Massachusetts Traffic Laws as they apply to bicyclists
Draft document prepared by John S. Allen February 10, 1997
Where bicyclists may ride
Bicyclists may ride on "all public ways in the commonwealth except limited access and express state highways where signs specifically prohibiting bicycles have been posted." [See MGL Ch. 85, §11B, 720 CMR 9.08 (2b), 720 CMR 9.01 (31, 32).] Bicyclists may also ride on designated bicycle paths [MGL Ch. 90E § 1] and on sidewalks outside business districts except where prohibited by local ordinance [MGL Ch. 85, §11B]. These rules do not require a bicyclist to use a bicycle path or sidewalk that parallels a roadway. Regulations and ordinances that apply to bicycling off-road are too varied to summarize here.
Motorists are generally excluded from designated bicycle lanes [MGL Ch. 90E § 14], but must prepare a right turn "as close as practicable to the right-hand curb or edge of the roadway" [MGL Ch. 90 § 14] -- even in a designated bicycle lane, parking lane, bus lane etc. Bicyclists must yield to the right to allow other vehicle operators to overtake when safe, [720 CMR 9.06 (5, 6), MGL Ch. 89 § 2] and ride in the right lane except to overtake, but must move to the center to prepare a left turn. [See MGL Ch. 85, §11B, MGL Ch. 90 § 14, 720 CMR 9.01 (26, 28). 720 CMR 9.06 (2).]
Rules of the road
The bicycle is defined as a vehicle [MGL Ch. 85, §11B, 720 CMR 9.01 (26, 28)] and so the same traffic rules apply between motorists, between bicyclists, and as each interacts with the other. Motorists, however, must take special care in approaching and passing bicyclists [MGL Ch. 90 § 14]. There are a few special rules for bicyclists: [MGL Ch. 85, §11B] A bicyclist may signal stops and turns with either hand; A bicyclist may overtake on the right; bicyclists shall ride single file except when passing. Also, a bicyclist riding on a sidewalk must yield right of way to pedestrians, and a bicyclist shall give an audible warning when necessary, in particular to alert pedestrians. The voice may be used, but a siren or whistle is prohibited.
Competitive bicycle races may be held on public ways, if sponsored by or in cooperation with recognized bicycle organizations and with the approval of the appropriate police department or departments. Special regulations for racing and training may be established by agreement of these parties.
Special equipment requirements
The following bicycle equipment is required by law [MGL Ch. 85, §11B]:
Registration of bicycles; citations and penalties
Registration is at the discretion of cities and towns [MGL Ch. 85 § 11A]. If a city or town has accepted the provisions of that section, registration is compulsory. Cities and towns are required to provide a noncriminal ticketing procedure for violations of state laws and of their own rules, regulations and ordinances regulating the registration, equipment and operation of bicycles [MGL Ch. 85 § 11C]. Bicycle registration violations are subject to a penalty of one dollar. Violations of traffic law are subject to a penalty not to exceed twenty dollars, to impoundment of a bicycle whose operator is under the age of 18, and to suspension of bicycle registration. An offender who refuses to state his/her name and address or who states a false name and address, is subject to a penalty of not less than 20 and not more than 50 dollars.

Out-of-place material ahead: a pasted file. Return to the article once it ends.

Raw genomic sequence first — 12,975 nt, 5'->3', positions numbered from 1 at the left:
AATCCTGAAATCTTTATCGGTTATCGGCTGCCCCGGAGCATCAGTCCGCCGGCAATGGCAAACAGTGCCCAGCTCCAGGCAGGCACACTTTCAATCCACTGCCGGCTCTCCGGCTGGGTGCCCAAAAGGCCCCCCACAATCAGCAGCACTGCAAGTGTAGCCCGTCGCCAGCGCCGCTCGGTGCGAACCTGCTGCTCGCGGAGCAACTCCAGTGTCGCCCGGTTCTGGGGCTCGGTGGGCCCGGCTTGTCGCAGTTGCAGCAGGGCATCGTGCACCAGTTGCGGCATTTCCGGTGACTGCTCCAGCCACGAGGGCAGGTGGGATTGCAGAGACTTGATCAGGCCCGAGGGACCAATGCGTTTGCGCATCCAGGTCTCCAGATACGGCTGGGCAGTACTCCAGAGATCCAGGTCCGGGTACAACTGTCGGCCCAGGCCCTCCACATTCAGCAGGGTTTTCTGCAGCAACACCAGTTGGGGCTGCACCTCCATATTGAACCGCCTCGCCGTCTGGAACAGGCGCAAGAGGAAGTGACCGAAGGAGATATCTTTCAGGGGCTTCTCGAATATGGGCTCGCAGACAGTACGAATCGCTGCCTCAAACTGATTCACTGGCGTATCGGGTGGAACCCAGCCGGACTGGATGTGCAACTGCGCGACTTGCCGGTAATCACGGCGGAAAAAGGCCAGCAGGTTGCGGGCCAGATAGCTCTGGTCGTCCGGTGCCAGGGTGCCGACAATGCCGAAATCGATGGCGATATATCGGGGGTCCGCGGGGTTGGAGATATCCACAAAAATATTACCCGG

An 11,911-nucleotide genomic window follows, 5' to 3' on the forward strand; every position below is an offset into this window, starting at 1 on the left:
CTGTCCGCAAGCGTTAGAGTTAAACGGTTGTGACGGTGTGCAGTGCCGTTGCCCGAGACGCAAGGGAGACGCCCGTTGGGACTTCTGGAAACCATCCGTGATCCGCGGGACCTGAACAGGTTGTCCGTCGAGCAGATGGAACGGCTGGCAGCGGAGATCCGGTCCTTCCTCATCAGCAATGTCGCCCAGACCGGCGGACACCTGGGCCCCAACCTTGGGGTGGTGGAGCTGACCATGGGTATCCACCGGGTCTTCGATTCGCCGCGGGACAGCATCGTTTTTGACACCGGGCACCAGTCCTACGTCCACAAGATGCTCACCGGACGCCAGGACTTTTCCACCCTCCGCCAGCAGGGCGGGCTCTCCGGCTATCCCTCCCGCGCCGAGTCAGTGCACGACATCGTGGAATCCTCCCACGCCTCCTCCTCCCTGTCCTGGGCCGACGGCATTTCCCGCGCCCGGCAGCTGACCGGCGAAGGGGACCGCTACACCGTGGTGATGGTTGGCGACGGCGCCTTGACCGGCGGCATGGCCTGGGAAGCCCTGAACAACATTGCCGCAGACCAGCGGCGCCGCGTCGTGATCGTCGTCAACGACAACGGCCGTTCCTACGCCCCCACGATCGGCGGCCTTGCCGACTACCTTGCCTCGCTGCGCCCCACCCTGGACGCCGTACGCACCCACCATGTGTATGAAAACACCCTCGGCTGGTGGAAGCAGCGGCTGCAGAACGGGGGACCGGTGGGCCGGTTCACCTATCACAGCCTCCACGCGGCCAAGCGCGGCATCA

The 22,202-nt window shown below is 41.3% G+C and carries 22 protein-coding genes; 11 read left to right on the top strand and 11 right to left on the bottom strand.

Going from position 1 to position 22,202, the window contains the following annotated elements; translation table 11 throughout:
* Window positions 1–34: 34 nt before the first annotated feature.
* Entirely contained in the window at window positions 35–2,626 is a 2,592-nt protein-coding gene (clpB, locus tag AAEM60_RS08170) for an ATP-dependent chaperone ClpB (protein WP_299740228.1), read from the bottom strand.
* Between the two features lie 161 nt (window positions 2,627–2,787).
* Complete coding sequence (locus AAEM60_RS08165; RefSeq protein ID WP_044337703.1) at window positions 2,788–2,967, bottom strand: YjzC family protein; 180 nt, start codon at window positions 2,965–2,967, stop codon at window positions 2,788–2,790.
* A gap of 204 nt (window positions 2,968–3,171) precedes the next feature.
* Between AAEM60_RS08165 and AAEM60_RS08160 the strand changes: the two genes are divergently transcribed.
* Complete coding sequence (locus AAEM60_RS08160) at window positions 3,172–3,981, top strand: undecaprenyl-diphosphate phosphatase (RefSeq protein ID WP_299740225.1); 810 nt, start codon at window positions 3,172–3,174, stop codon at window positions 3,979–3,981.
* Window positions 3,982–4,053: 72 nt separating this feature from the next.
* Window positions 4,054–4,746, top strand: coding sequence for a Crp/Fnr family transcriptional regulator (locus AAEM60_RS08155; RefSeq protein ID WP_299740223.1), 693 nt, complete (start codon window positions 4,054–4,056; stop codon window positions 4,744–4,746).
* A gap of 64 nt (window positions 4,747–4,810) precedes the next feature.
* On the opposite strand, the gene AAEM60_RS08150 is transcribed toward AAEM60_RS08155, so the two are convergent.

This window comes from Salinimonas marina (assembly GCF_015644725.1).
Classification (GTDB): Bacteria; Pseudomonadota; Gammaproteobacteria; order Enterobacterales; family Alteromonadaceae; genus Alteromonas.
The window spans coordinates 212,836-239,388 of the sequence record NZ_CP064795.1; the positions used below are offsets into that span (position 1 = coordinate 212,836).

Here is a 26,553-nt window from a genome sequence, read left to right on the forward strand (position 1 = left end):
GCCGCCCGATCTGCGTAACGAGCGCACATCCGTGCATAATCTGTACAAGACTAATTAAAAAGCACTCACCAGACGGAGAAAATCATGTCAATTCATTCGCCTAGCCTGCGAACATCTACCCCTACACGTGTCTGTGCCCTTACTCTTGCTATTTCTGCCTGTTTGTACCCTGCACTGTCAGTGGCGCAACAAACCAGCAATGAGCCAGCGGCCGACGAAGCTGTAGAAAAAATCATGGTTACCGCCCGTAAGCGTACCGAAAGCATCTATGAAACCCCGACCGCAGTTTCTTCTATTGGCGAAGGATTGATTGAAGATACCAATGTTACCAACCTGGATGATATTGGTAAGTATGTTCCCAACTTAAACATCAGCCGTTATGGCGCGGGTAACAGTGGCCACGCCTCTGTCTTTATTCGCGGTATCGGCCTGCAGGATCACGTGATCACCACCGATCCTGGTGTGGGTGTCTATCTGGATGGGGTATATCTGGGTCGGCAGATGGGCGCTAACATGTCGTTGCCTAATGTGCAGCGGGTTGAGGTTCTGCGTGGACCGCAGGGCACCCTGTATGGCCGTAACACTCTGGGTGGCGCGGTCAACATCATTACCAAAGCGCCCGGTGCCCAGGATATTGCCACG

Massachusetts Traffic Laws as they apply to pedestrians
Pedestrians (including bicyclists walking their bicycles and persons in or on "other human-powered conveyances," (for example inline skates) [MGL Ch. 90 § 18A] shall obey the directions of police officers, and shall shall cross where there is a police officer directing traffic, a traffic control signal or a marked crosswalk within 300 feet; this also applies to persons alighting from vehicles. When crossing at other places, they shall yield to motor vehicles [MGL Ch. 89 § 11, 720 CMR 9.09].
At a traffic signal, a pedestrian shall cross only on the proper pedestrian signal indication or green indication. [720 CMR 9.09 (1,2)] Pedestrians shall attempt to use the right half of crosswalks, must use sidewalks, pedestrian tunnels and overpasses when provided, shall walk along the left shoulder of an undivided highway and the right shoulder of a divided highway [720 CMR 9.09 (4)]. These are regulations for state highways. Local ordinances may differ.
Vehicle operators (including bicyclists) are required to yield to pedestrians legally crossing within a marked crosswalk [MGL Ch. 89 § 11, MGL Ch. 89 § 8, 720 CMR 9.06 (10, 27)], must stop and yield to pedestrians when emerging from an alley or private driveway [720 CMR 9.06 (20)], and must slow down and take special care when approaching a pedestrian on the roadway. [MGL Ch. 90 § 14, MGL Ch. 90 § 14A] Local ordinances may differ.